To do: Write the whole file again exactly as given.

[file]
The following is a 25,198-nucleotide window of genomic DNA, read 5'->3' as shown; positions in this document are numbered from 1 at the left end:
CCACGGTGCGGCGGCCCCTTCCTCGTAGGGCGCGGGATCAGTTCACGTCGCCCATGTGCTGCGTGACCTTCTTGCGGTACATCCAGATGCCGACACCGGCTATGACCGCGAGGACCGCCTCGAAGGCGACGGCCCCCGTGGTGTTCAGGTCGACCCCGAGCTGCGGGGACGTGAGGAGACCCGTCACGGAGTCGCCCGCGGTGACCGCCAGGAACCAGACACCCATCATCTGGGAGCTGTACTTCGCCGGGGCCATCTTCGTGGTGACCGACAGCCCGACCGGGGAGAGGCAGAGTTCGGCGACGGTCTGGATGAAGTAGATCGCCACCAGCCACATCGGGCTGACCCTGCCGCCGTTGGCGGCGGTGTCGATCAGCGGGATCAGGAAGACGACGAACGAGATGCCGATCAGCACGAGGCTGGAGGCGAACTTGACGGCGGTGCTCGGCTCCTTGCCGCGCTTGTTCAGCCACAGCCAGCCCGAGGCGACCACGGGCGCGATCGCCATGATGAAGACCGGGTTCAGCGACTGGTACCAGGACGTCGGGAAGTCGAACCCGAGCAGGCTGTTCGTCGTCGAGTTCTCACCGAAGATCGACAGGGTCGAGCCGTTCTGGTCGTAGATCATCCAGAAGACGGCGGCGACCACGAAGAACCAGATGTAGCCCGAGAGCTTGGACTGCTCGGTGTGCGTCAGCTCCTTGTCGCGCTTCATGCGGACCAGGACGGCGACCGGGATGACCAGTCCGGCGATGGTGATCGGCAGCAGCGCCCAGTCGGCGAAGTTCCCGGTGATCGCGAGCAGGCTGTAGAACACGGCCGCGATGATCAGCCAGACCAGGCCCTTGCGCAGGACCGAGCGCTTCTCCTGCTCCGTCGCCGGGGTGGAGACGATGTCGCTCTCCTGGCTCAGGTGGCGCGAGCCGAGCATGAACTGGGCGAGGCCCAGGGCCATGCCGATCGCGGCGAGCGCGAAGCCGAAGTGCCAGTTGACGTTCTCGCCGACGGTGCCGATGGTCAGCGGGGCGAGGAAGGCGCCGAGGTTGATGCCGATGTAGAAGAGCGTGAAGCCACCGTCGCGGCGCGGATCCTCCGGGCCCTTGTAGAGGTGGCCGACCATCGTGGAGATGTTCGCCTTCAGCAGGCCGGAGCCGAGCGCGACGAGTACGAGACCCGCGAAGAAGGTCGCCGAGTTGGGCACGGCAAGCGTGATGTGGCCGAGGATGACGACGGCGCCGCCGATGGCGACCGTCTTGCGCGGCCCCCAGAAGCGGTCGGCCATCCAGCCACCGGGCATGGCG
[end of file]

The following is a 25,198-nucleotide window of genomic DNA, read 5'->3' as shown; positions in this document are numbered from 1 at the left end:
CCACGGTGCGGCGGCCCCTTCCTCGTAGGGCGCGGGATCAGTTCACGTCGCCCATGTGCTGCGTGACCTTCTTGCGGTACATCCAGATGCCGACACCGGCTATGACCGCGAGGACCGCCTCGAAGGCGACGGCCCCCGTGGTGTTCAGGTCGACCCCGAGCTGCGGGGACGTGAGGAGACCCGTCACGGAGTCGCCCGCGGTGACCGCCAGGAACCAGACACCCATCATCTGGGAGCTGTACTTCGCCGGGGCCATCTTCGTGGTGACCGACAGCCCGACCGGGGAGAGGCAGAGTTCGGCGACGGTCTGGATGAAGTAGATCGCCACCAGCCACATCGGGCTGACCCTGCCGCCGTTGGCGGCGGTGTCGATCAGCGGGATCAGGAAGACGACGAACGAGATGCCGATCAGCACGAGGCTGGAGGCGAACTTGACGGCGGTGCTCGGCTCCTTGCCGCGCTTGTTCAGCCACAGCCAGCCCGAGGCGACCACGGGCGCGATCGCCATGATGAAGACCGGGTTCAGCGACTGGTACCAGGACGTCGGGAAGTCGAACCCGAGCAGGCTGTTCGTCGTCGAGTTCTCACCGAAGATCGACAGGGTCGAGCCGTTCTGGTCGTAGATCATCCAGAAGACGGCGGCGACCACGAAGAACCAGATGTAGCCCGAGAGCTTGGACTGCTCGGTGTGCGTCAGCTCCTTGTCGCGCTTCATGCGGACCAGGACGGCGACCGGGATGACCAGTCCGGCGATGGTGATCGGCAGCAGCGCCCAGTCGGCGAAGTTCCCGGTGATCGCGAGCAGGCTGTAGAACACGGCCGCGATGATCAGCCAGACCAGGCCCTTGCGCAGGACCGAGCGCTTCTCCTGCTCCGTCGCCGGGGTGGAGACGATGTCGCTCTCCTGGCTCAGGTGGCGCGAGCCGAGCATGAACTGGGCGAGGCCCAGGGCCATGCCGATCGCGGCGAGCGCGAAGCCGAAGTGCCAGTTGACGTTCTCGCCGACGGTGCCGATGGTCAGCGGGGCGAGGAAGGCGCCGAGGTTGATGCCGATGTAGAAGAGCGTGAAGCCACCGTCGCGGCGCGGATCCTCCGGGCCCTTGTAGAGGTGGCCGACCATCGTGGAGATGTTCGCCTTCAGCAGGCCGGAGCCGAGCGCGACGAGTACGAGACCCGCGAAGAAGGTCGCCGAGTTGGGCACGGCAAGCGTGATGTGGCCGAGGATGACGACGGCGCCGCCGATGGCGACCGTCTTGCGCGGCCCCCAGAAGCGGTCGGCCATCCAGCCACCGGGCATGGCG